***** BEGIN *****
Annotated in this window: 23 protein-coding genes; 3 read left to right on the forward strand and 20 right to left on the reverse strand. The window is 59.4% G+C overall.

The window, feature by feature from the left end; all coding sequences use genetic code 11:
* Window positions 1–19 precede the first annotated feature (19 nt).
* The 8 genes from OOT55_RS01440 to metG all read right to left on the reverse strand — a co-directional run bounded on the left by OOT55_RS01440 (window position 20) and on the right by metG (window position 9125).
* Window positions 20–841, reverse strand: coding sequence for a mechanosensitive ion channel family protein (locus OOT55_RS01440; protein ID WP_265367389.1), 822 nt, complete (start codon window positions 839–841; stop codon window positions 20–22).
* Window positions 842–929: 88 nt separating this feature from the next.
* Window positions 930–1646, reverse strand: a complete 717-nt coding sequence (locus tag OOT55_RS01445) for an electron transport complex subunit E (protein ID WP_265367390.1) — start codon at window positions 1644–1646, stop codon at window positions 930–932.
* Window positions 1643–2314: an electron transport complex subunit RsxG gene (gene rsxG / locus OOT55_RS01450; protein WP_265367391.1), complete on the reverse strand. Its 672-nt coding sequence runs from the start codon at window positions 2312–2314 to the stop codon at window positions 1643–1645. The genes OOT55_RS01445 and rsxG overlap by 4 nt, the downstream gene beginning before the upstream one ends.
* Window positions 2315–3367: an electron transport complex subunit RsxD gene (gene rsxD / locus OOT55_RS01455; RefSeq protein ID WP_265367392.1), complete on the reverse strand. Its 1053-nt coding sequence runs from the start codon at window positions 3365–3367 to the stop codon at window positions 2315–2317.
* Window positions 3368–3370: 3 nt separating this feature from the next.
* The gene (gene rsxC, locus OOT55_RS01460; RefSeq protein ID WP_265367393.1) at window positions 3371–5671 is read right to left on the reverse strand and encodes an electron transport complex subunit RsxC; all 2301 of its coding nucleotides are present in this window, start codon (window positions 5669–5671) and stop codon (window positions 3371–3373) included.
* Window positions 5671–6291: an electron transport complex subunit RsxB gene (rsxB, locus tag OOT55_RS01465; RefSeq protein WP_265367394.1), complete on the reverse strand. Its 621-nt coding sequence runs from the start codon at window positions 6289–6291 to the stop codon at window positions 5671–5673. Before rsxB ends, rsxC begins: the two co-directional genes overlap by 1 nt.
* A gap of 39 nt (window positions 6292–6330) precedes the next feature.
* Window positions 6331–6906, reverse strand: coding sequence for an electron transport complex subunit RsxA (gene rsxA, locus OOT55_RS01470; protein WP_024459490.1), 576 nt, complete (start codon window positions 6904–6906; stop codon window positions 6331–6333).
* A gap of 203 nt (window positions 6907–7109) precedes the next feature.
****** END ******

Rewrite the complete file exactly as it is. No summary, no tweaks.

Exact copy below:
Annotated in this window: 23 protein-coding genes; 3 read left to right on the forward strand and 20 right to left on the reverse strand. The window is 59.4% G+C overall.

The window, feature by feature from the left end; all coding sequences use genetic code 11:
* Window positions 1–19 precede the first annotated feature (19 nt).
* The 8 genes from OOT55_RS01440 to metG all read right to left on the reverse strand — a co-directional run bounded on the left by OOT55_RS01440 (window position 20) and on the right by metG (window position 9125).
* Window positions 20–841, reverse strand: coding sequence for a mechanosensitive ion channel family protein (locus OOT55_RS01440; protein ID WP_265367389.1), 822 nt, complete (start codon window positions 839–841; stop codon window positions 20–22).
* Window positions 842–929: 88 nt separating this feature from the next.
* Window positions 930–1646, reverse strand: a complete 717-nt coding sequence (locus tag OOT55_RS01445) for an electron transport complex subunit E (protein ID WP_265367390.1) — start codon at window positions 1644–1646, stop codon at window positions 930–932.
* Window positions 1643–2314: an electron transport complex subunit RsxG gene (gene rsxG / locus OOT55_RS01450; protein WP_265367391.1), complete on the reverse strand. Its 672-nt coding sequence runs from the start codon at window positions 2312–2314 to the stop codon at window positions 1643–1645. The genes OOT55_RS01445 and rsxG overlap by 4 nt, the downstream gene beginning before the upstream one ends.
* Window positions 2315–3367: an electron transport complex subunit RsxD gene (gene rsxD / locus OOT55_RS01455; RefSeq protein ID WP_265367392.1), complete on the reverse strand. Its 1053-nt coding sequence runs from the start codon at window positions 3365–3367 to the stop codon at window positions 2315–2317.
* Window positions 3368–3370: 3 nt separating this feature from the next.
* The gene (gene rsxC, locus OOT55_RS01460; RefSeq protein ID WP_265367393.1) at window positions 3371–5671 is read right to left on the reverse strand and encodes an electron transport complex subunit RsxC; all 2301 of its coding nucleotides are present in this window, start codon (window positions 5669–5671) and stop codon (window positions 3371–3373) included.
* Window positions 5671–6291: an electron transport complex subunit RsxB gene (rsxB, locus tag OOT55_RS01465; RefSeq protein WP_265367394.1), complete on the reverse strand. Its 621-nt coding sequence runs from the start codon at window positions 6289–6291 to the stop codon at window positions 5671–5673. Before rsxB ends, rsxC begins: the two co-directional genes overlap by 1 nt.
* A gap of 39 nt (window positions 6292–6330) precedes the next feature.
* Window positions 6331–6906, reverse strand: coding sequence for an electron transport complex subunit RsxA (gene rsxA, locus OOT55_RS01470; protein WP_024459490.1), 576 nt, complete (start codon window positions 6904–6906; stop codon window positions 6331–6333).
* A gap of 203 nt (window positions 6907–7109) precedes the next feature.